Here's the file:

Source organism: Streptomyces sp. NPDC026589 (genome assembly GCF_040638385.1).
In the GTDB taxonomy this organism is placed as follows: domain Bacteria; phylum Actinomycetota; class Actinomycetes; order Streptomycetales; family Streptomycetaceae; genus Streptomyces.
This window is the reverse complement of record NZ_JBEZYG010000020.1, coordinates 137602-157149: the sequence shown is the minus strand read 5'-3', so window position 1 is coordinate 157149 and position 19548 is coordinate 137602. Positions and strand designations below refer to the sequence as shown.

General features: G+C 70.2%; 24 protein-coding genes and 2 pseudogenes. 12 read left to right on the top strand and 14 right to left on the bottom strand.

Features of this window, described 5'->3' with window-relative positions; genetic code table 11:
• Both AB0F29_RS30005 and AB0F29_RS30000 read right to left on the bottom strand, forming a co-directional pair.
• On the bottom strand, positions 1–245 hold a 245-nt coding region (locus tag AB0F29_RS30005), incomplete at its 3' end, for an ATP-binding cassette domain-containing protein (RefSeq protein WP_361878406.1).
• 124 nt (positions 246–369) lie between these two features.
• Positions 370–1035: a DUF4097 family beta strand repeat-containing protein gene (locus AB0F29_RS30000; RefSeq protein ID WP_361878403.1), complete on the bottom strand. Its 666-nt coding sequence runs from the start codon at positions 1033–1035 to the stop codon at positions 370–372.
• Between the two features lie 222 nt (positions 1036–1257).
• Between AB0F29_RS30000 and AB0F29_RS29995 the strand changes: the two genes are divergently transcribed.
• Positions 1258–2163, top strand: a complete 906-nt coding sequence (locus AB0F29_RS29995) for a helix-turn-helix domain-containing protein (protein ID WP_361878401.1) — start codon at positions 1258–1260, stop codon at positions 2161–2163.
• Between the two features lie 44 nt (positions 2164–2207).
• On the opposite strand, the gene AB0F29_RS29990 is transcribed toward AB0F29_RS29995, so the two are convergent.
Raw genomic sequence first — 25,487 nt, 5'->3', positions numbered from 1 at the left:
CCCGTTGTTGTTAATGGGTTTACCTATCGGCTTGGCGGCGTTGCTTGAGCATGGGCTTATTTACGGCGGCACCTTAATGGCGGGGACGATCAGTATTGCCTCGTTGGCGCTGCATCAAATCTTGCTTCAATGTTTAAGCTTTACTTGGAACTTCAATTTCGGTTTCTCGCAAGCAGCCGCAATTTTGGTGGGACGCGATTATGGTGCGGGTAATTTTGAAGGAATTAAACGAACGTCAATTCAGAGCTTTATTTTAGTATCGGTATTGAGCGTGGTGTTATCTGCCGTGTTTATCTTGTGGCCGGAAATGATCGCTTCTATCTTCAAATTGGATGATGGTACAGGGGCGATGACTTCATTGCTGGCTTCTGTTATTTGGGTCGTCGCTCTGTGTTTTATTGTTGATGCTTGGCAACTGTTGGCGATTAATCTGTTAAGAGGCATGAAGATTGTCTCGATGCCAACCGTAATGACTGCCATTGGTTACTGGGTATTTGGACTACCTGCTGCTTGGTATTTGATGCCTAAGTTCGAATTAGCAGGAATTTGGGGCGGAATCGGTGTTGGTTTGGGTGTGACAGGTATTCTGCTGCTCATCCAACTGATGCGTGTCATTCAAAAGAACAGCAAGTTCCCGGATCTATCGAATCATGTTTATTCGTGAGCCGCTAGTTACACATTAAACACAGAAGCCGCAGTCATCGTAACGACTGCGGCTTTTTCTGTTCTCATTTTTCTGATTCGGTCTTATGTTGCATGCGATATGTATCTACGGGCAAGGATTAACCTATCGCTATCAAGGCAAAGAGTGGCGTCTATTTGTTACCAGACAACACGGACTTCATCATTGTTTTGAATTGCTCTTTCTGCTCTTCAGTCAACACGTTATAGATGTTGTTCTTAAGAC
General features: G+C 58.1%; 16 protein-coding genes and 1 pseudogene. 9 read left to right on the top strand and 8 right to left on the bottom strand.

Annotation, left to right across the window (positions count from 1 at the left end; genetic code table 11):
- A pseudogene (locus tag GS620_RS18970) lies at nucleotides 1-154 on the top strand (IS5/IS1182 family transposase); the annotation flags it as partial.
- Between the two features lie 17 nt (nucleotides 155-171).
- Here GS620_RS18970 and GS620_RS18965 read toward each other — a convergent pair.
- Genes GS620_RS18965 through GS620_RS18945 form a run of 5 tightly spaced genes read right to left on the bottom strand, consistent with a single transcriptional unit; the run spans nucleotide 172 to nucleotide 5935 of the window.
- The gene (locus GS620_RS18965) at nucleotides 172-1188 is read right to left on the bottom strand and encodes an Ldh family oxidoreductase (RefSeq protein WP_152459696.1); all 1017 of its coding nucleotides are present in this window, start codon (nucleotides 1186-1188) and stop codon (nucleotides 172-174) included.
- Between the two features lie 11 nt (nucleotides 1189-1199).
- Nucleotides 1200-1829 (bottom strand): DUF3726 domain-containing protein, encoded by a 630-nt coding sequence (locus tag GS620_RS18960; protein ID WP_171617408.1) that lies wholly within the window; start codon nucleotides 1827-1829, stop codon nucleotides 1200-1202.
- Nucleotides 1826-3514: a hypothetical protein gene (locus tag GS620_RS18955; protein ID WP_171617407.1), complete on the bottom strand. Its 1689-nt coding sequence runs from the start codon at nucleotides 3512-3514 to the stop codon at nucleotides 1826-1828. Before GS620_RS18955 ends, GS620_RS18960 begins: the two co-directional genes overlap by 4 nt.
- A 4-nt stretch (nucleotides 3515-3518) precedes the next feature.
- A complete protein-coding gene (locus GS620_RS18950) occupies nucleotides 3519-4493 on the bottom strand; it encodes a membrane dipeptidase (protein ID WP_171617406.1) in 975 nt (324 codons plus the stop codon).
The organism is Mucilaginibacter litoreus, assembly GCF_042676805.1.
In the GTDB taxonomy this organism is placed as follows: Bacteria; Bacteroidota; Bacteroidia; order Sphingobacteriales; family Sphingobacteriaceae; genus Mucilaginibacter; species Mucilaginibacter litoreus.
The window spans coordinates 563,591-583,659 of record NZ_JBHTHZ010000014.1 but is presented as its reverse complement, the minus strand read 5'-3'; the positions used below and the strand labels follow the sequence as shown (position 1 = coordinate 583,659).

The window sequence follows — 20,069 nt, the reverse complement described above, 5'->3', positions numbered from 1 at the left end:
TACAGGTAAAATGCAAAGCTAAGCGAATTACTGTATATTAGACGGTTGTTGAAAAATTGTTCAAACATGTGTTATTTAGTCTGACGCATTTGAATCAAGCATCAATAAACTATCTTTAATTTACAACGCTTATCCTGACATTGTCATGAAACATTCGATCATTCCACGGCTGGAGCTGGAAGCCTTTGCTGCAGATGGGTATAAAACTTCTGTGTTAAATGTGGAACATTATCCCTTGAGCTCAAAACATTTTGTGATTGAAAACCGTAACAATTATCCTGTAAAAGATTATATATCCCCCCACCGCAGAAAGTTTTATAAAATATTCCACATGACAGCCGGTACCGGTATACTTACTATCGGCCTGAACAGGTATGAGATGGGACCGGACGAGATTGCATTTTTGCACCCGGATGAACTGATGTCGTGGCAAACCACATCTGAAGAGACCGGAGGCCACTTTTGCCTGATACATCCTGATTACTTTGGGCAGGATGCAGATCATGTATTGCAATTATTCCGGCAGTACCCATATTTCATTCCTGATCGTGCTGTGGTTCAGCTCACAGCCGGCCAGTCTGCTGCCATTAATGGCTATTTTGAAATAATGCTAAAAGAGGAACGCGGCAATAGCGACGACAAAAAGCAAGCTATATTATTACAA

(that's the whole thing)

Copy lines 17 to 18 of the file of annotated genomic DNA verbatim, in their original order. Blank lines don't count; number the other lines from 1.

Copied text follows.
General features: G+C 58.1%; 16 protein-coding genes and 1 pseudogene. 9 read left to right on the top strand and 8 right to left on the bottom strand.

Annotation, left to right across the window (positions count from 1 at the left end; genetic code table 11):